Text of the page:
Carbon-Reduction Plans Rely on Tech That Doesn't Exist

Fri, 05 Aug 2022 07:00:00 GMT
Scientific American - Technology

Instead of scaling up renewable energy, researchers promote unproved ideas

These models present pathways to carbon reductions that may permit us to keep climate change below two degrees Celsius.

They rely heavily on technologies that don't yet exist, such as ways to store carbon in the ground safely, permanently and affordably.

The IPCC models depend heavily on carbon capture and storage, also called carbon capture and sequestration.

Including companies such as ExxonMobil, say CCS is a proven, mature technology because for years industry has pumped carbon dioxide or other substances into oil fields to flush more fossil fuel out of the ground.

Carbon dioxide doesn't necessarily stay in the rocks and soil.

Keeping pumped carbon in the ground-in other words, achieving net negative emissions-is much harder.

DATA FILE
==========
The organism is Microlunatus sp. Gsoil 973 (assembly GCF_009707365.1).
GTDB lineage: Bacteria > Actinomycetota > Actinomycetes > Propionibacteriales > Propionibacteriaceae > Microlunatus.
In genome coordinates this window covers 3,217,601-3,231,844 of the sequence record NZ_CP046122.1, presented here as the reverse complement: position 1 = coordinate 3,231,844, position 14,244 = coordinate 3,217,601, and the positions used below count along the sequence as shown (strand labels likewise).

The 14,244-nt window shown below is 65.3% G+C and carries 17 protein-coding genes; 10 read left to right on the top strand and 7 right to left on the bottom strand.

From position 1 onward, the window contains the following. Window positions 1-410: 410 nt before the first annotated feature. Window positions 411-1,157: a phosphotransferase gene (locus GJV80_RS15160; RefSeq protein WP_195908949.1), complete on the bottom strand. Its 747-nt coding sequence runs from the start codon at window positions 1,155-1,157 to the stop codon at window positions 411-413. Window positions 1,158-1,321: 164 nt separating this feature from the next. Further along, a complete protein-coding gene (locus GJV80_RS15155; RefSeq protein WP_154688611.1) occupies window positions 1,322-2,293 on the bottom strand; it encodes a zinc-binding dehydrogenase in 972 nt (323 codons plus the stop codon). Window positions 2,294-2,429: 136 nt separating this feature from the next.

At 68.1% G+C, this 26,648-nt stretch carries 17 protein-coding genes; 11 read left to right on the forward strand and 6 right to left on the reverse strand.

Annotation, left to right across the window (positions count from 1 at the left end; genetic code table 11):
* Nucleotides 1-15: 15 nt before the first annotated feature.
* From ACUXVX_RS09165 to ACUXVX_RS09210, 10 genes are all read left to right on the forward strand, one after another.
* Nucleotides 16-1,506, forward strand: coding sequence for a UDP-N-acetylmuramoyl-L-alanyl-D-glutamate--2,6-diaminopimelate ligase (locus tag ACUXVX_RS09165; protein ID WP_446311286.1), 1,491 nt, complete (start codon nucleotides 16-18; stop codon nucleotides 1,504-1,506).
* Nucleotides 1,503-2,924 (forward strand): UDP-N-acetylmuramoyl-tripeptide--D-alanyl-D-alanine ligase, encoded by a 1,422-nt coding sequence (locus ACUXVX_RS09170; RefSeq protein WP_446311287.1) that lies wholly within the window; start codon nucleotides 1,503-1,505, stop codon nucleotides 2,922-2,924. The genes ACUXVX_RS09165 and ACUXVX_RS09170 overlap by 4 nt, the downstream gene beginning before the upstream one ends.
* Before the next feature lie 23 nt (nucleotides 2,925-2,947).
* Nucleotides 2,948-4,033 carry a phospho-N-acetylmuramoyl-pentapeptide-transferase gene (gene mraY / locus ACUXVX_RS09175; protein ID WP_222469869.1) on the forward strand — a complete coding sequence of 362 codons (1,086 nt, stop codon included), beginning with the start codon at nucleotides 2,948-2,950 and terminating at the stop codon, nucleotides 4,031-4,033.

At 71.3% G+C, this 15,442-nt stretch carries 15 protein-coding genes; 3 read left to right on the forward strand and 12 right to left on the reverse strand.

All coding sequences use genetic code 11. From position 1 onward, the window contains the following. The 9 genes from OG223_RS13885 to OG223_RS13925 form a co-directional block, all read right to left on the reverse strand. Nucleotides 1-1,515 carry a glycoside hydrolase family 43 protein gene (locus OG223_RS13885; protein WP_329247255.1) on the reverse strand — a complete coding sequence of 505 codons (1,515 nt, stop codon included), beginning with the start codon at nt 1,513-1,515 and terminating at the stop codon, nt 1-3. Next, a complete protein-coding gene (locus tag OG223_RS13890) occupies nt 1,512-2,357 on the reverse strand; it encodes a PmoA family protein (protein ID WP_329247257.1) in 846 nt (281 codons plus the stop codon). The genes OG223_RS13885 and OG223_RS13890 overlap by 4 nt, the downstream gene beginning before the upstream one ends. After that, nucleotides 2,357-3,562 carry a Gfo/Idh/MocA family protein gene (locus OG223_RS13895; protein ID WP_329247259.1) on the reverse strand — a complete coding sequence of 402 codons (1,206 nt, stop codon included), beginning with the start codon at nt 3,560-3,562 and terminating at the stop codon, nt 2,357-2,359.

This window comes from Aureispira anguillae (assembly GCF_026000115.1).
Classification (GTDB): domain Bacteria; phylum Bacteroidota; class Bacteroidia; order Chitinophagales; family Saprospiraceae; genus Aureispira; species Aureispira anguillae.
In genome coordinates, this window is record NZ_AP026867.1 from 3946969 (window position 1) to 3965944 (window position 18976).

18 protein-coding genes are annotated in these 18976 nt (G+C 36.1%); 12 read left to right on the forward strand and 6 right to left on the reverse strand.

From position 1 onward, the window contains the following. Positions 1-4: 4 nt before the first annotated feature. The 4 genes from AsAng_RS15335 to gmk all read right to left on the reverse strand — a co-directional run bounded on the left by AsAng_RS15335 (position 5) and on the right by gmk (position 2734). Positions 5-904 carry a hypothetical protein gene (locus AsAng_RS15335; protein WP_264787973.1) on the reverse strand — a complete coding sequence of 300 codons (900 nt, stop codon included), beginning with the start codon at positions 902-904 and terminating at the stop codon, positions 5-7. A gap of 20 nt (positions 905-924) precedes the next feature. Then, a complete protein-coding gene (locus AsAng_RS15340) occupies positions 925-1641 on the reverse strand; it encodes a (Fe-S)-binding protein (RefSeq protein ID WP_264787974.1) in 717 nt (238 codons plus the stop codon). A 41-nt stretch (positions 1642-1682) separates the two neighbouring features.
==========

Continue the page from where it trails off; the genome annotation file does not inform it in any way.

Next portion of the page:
Air-captured carbon dioxide is mixed with water and pumped into the ground, where it reacts with the basaltic rock to form stable carbonate minerals.

By comparison, just one company, tech giant Microsoft, produced nearly 14 million tons of carbon in 2021.

Or look at carbon capture at the Archer Daniels Midland ethanol plant in Illinois, which, since 2017, has been containing carbon at a cost to the American taxpayer of $281 million; at the same time, overall emissions from the plant have increased.

In 2016 the Massachusetts Institute of Technology closed its Carbon Capture and Sequestration Technologies program because the 43 projects it was involved with had all been canceled, put on hold or converted to other things.